Last year I wrote about remoteness of loss and the SAAMCO principle. In summary, the SAAMCO principle affects the recovery of damages in a professional negligence case.  It limits recoverable damages to losses which the relevant professional has actually assumed responsibility for.  A recent interesting example of the SAAMCO principle in action is the case of Manchester Building Society -v- Grant Thornton UK LLP [2018], which I will examine in this article.

Background

The background to this case concerns accounting advice provided by the Defendant to Manchester Building Society (MBS).  MBS, amongst its other business, was a provider of mortgages to various borrowers. Some of these mortgages were expressed as lifetime mortgages; MBS received no payments until the owner died or left the property.  MBS decided to hedge the interest rates. Under industry rules MBS was required to note the hedging on its balance sheet, which would indicate for volatility.  The Defendant advised MBS that it could employ hedge accounting to limit the balance sheet volatility.  This turned out to be negligent advice as hedge accounting was not appropriate for use by a building society in this scenario.

From 2008, interest rates started to drop significantly, and MBS suffered significant losses due to its hedging and interest rate swaps.  To make matters worse, in 2013 they were finally informed that hedge accounting could not be used, and once recalculated, their accounts indicated significant losses.  To rectify the situation, MBS decided to close out the swaps, which caused them a loss of £48.5 million.  MBS sought to hold the Defendant accountants liable for that loss.

The decision

In many senses the trial went very badly for the Defendant accountants. The Trial Judge decided that the Defendants had acted negligently; that any reasonable and competent accountants would have advised MBS that hedge accounting was not appropriate. The Judge also directly linked the losses that MBS had suffered to that advice by the Defendants. Notably, the Judge decided that if the accountants had not provided their negligent advice then MBS would not have entered into any further interest rate swaps. It would have terminated them at that point, thereby limiting their losses to how matters stood in 2008.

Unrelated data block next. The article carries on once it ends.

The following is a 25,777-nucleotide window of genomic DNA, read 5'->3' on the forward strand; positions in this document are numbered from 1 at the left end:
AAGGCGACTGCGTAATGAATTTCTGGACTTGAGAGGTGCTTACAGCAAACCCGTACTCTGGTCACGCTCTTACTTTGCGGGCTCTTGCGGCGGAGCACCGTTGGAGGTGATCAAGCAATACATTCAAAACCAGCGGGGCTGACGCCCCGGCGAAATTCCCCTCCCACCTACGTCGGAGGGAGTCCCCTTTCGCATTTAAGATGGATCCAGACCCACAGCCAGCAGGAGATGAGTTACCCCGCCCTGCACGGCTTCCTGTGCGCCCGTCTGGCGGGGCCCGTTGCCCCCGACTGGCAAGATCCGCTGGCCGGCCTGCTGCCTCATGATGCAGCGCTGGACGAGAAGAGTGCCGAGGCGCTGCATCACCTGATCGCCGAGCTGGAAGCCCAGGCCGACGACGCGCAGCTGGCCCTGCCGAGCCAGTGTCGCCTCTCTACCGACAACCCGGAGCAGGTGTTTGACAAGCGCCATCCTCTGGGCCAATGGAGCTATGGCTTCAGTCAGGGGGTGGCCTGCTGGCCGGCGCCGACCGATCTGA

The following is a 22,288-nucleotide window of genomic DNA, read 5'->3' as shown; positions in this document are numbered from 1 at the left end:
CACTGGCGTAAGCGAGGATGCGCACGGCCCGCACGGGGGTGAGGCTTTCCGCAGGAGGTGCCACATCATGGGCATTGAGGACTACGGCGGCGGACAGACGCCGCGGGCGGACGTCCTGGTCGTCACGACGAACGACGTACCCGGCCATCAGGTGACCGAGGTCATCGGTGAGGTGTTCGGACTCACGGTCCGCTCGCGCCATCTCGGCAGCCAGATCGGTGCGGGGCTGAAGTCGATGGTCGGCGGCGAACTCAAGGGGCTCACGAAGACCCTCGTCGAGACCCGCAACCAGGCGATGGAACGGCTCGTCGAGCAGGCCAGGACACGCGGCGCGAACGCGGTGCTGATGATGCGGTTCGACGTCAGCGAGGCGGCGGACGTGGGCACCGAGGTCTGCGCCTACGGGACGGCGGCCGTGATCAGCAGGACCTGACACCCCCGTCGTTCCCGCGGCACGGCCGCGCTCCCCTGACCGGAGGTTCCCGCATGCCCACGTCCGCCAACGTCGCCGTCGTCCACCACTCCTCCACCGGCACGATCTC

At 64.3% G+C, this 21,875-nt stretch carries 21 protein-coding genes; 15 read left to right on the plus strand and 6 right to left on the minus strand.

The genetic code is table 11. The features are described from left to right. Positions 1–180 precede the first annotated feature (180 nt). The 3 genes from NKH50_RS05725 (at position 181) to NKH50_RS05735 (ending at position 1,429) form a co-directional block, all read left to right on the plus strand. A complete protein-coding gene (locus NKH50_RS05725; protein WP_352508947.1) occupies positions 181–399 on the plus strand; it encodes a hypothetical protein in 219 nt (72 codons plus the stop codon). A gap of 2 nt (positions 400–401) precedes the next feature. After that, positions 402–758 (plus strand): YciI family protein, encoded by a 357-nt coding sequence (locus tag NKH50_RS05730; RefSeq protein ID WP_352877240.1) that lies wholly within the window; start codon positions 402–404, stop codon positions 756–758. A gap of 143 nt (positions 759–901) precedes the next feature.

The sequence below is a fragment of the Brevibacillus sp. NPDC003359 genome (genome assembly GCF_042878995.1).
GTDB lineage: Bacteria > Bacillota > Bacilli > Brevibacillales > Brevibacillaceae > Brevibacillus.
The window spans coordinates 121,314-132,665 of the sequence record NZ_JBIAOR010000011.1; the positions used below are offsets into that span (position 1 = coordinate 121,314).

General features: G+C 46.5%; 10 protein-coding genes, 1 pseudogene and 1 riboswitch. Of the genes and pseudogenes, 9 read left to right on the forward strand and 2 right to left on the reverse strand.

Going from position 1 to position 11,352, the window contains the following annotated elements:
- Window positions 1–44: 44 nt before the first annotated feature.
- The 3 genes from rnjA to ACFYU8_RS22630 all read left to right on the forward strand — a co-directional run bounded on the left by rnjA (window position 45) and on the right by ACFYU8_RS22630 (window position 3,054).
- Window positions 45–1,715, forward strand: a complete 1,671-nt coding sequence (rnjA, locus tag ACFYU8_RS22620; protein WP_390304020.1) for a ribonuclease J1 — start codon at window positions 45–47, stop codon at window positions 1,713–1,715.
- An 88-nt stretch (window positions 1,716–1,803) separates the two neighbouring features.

Despite this however, the Judge found that the losses were not recoverable against the Defendant due to the SAAMCO principle.  Fundamentally, the accountants had not assumed responsibility for the losses.   The Judge considered that it would be a “striking conclusion” to decide that “an accountant who advises a client as to the manner in which its business activities may be treated in its account has assumed responsibility for the financial consequences of those business activities”.

The situation therefore was very similar to that faced by the valuers in the original SAAMCO case.  Although they had provided negligent advice that, when followed, had caused their client significant loss, they had not accepted responsibility for what their clients did with the advice. Therefore, the court could not hold them liable for it.

Conclusion

This case is a useful a reminder of the application of the SAAMCO principle. It demonstrates the effectiveness of attempts by professionals to limit the scope of their retainer and liability for losses that could be caused by their negligence.  It is also a timely reminder of the effect of the remoteness principle and that the courts will not entertain claims for cascading loss.

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SAAMCO principle